Your options include low cost international medical insurance for single short trips, flexible/renewable medical insurance for longer trips and living abroad and travel insurance for the frequent traveler. Policies that combine medical insurance and trip cancellation protection are also available.

Medicare Advantage Plans. First, you need to be aware that Medicare Advantage Plans combine the benefits of Original Medicare, Medigap insurance along with other benefits, such as membership in a health club, and are built on obtaining your care from a network of providers.

All Advantage plans will cover you in case of a true emergency, for example, a broken leg while skiing in Vermont or a heart attack in Omaha. All you generally need to do is inform your plan of the emergency within 24-48 after arriving the emergency department (ED). Also, always show the ED your Advantage card and not your Original Medicare card. The hospital will bill the carrier based on the card you give them.

If you are traveling “out of network” your coverage will depend on the rules of the plan.

Where, how long and kind of care you need will all be specified in the rules.

You should know that if you travel outside of the network area for more than six months you will be automatically disenrolled and placed back into Original Medicare if you do not choose another Advantage Plan.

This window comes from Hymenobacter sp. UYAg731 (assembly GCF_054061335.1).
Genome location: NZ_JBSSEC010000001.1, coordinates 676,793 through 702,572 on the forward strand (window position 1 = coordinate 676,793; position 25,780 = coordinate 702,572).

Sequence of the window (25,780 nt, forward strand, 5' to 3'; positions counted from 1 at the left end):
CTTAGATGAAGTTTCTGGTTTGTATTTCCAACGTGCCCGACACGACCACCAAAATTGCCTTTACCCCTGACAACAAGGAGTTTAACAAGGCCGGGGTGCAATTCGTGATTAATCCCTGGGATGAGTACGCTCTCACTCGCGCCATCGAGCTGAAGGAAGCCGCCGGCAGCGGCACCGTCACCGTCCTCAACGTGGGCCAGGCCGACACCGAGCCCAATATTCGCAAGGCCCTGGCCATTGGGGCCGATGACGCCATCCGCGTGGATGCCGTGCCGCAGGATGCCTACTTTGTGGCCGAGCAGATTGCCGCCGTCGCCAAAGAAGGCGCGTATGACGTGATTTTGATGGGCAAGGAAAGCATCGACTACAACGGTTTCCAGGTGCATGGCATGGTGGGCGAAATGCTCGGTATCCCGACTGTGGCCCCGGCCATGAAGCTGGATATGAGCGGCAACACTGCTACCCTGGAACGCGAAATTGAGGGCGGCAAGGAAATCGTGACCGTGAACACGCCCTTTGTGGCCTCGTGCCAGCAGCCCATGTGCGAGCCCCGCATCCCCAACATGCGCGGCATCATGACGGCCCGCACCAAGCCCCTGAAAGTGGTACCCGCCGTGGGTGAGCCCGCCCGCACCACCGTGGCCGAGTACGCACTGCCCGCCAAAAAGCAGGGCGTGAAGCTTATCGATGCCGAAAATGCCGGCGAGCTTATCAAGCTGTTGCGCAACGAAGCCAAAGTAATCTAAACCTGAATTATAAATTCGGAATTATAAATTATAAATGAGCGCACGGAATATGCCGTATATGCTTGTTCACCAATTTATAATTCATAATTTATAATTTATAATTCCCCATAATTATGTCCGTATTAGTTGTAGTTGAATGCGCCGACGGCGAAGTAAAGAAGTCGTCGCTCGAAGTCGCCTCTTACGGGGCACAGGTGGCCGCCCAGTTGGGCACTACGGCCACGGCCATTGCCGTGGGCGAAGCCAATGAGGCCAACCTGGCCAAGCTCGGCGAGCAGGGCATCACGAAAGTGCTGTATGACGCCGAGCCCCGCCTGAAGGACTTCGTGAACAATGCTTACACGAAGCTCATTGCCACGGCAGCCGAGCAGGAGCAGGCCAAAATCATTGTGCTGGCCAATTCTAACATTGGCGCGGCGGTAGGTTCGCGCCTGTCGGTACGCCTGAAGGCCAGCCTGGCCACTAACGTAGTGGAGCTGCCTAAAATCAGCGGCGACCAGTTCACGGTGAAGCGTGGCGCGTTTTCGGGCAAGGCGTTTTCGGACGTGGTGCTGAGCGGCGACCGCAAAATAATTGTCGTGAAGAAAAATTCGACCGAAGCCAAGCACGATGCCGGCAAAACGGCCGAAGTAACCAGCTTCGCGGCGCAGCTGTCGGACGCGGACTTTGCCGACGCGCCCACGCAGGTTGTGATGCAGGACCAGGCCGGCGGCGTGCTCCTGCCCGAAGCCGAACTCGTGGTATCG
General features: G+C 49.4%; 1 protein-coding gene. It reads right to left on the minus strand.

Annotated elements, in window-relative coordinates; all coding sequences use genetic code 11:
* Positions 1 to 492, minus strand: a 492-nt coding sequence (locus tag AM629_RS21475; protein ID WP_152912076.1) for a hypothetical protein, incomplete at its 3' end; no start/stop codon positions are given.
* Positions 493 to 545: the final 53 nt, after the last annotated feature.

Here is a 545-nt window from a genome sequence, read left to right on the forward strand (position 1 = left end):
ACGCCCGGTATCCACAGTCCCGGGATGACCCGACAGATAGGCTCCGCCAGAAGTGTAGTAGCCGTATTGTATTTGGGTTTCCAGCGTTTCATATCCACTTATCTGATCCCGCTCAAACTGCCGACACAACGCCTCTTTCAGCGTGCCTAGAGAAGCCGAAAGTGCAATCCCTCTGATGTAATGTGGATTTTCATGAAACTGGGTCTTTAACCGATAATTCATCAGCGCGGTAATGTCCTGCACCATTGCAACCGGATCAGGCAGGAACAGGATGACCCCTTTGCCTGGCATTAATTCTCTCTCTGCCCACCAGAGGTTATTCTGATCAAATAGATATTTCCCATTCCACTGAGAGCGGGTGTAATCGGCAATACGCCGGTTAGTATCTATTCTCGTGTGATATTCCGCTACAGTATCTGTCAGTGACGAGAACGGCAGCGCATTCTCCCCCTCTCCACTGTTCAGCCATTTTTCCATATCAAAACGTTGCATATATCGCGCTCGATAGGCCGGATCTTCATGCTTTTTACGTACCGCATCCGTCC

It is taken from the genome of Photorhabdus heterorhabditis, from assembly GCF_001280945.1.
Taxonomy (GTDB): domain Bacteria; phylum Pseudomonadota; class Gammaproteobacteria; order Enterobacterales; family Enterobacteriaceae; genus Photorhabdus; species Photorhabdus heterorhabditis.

If you spend more than six months a year outside of New York (long stays in Florida for example) make sure that you have a plan that will cover your needs without the possibility of disenrollment. 

If your Advantage plan says that it is a “national plan” are you still covered? You will certainly be covered for an emergency but not necessarily for the oversight of a chronic condition. Check to make sure that your plan has practitioners that are considered to be part of your network.

Coverage for travel on cruise ships. Your Original Medicare will cover you if you are within six hours of arrival or departure from a U.S. port (including U.S. Territories). A ship doctor, under certain conditions, may be allowed to care for you while you are on board. Given the recurring health problems reported on cruise ships it is always best to check with your cruise line and/or your travel agent about purchasing separate travel insurance to cover your trip. 

Prescription drug refills for travel. The travel rules for Original Medicare and Advantage plans also apply to Part D drug plans. You should always take some additional medications with you when you travel. If you need to obtain an early refill, check with your pharmacist for help. 

In summary, if you have Original Medicare and supplemental insurance and are traveling within the U.S., including Alaska and Hawaii, you will be covered by providers who accept Medicare. If you have an Advantage Plan you will need to check the rules of your plan. If you are traveling out of the country, you should consider purchasing travel insurance. If you need assistance with these and other health insurance questions, contact the Oneida County Office for the Aging/Continuing Care HIICAP program at 315-798-5456 to speak to a counselor.

Dr. William Lane is owner of William Lane Associates, a gerontological consulting firm located in Homer, NY. He does not sell insurance, work for any insurance company or recommend any specific insurance products.